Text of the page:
On the first day of class for fall semester, Bryana Martin says she remembers watching video of Terrance Crutcher being killed by a white police officer.
“I felt a wave of emotions, just sadness; I would just ask a lot of questions,” Martin told theGrio.com in an interview. “Why is this happening, why are we continuously being treated like animals?”
This was no regular college course. Some of Martin’s classmates happened to be Baltimore police officers. The class, entitled, “Policing Inside Out: Building Trust and Transformative Education,” made Martin feel uncomfortable in the classroom for the first time as a Howard University student.
“White officers with guns on their waist come in and sit next to me, and clearly there’s obviously a lot of tension,” Martin said. “Just being an African American […] seeing these things on TV everyday, just knowing what goes on in our country at the hands of officers, I felt some tension towards them because of what I see going on with my brothers and sisters everyday.”
Howard University professor Dr. Bahiyyah Muhammad came up with the course because so many of her students needed someone to talk to about African-Americans being killed by police officers. Why do so many officers rarely face consequences for their actions? her students would ask.
“A lot of the students were standing outside of my office in line, a lot of them crying angry and frustrated and really confused about what they could do and what they should do, ” Muhammad said. “How [can they] engage the conversation, how could they get involved?”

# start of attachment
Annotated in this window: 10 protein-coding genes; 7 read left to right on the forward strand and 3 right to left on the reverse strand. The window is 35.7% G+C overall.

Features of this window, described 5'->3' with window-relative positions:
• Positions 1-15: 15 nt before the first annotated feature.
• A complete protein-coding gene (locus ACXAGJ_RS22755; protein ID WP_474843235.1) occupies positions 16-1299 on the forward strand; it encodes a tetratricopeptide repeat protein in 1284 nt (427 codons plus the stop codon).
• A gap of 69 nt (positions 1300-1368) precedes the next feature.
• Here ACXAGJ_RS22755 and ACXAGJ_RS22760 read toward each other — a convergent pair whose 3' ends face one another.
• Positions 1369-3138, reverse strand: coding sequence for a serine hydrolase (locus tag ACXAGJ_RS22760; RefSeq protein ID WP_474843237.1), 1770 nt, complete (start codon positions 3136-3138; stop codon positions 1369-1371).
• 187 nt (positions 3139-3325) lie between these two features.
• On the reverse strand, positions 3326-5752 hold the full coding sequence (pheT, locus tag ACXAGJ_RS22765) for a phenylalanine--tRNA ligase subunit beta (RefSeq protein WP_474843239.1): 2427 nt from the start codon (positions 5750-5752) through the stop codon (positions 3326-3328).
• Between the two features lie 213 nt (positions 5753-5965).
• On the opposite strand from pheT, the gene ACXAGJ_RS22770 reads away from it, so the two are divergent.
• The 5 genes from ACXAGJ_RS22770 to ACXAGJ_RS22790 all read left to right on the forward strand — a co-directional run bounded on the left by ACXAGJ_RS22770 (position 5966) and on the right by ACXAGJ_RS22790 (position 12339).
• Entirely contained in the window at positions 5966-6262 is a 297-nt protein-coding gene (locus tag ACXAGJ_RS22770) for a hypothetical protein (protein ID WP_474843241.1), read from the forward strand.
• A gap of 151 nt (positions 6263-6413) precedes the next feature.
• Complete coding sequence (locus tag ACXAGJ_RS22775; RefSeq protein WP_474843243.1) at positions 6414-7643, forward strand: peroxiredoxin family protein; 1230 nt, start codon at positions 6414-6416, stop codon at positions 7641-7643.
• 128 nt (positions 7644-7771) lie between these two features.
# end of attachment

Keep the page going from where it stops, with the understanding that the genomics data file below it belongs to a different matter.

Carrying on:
The course offered an opportunity for students to get involved and have a candid conversation with law enforcement officials about race and policing. It included five community members, 10 students and 10 Baltimore police officers.
“I really tried to find a way to really throw individuals into scenarios that allowed them to learn a few things, to engage in the reality in what these situations are like and then kind of come back to the classroom and sit down and have conversations,” Muhammad said.
Sitting in on the conversation was Lieutenant Tarrick McGuire, an African-American who helped coordinate the course.
“As a law enforcement officer, it was an opportunity to hear a voice in an environment that was a safe place,” McGuire said. “To understand not just their anger but their fear.”
McGuire is a member of the International Association of Chiefs of Police; the association is working to find innovative ways to incorporate community policing strategies at the request of President Obama, following the killing of Michael Brown in Ferguson, Missouri.
“It was very enlightening to hear them talk about how fearful they were, fearful of the uniform and many of them hadn’t had negative experiences with police officers,” McGuire said of the course. “But it was more so of what the perception that was driven by the media and what they had learned growing up which we do in the black community.”
The course was not all talk. It definitely got intense.
In addition to reading material like the President’s Task Force on 21st Century Policing report by the Department of Justice, the course involved going on “excursions” such as ride-alongs with officers and a trip to the National Great Blacks in Wax Museum. For part of the course, students had class outside at the corner of Penn-North in Baltimore — where 25 year-old Freddie Gray was arrested and later died of spinal cord injury while in police custody.